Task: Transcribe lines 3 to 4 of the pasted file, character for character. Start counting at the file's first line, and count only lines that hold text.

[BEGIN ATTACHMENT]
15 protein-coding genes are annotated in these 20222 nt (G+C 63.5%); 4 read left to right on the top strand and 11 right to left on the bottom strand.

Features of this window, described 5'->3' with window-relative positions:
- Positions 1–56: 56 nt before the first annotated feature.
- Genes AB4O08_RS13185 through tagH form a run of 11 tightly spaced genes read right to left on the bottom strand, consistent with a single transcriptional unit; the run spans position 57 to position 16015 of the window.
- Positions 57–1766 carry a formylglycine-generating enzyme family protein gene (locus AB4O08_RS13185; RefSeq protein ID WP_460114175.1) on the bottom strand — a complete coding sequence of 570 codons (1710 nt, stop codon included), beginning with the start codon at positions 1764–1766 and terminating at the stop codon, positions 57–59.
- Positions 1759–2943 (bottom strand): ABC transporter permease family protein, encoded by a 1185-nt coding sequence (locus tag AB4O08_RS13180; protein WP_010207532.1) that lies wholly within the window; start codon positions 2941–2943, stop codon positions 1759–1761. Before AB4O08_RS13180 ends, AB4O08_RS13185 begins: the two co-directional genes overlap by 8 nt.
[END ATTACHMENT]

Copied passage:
- Positions 1–56: 56 nt before the first annotated feature.
- Genes AB4O08_RS13185 through tagH form a run of 11 tightly spaced genes read right to left on the bottom strand, consistent with a single transcriptional unit; the run spans position 57 to position 16015 of the window.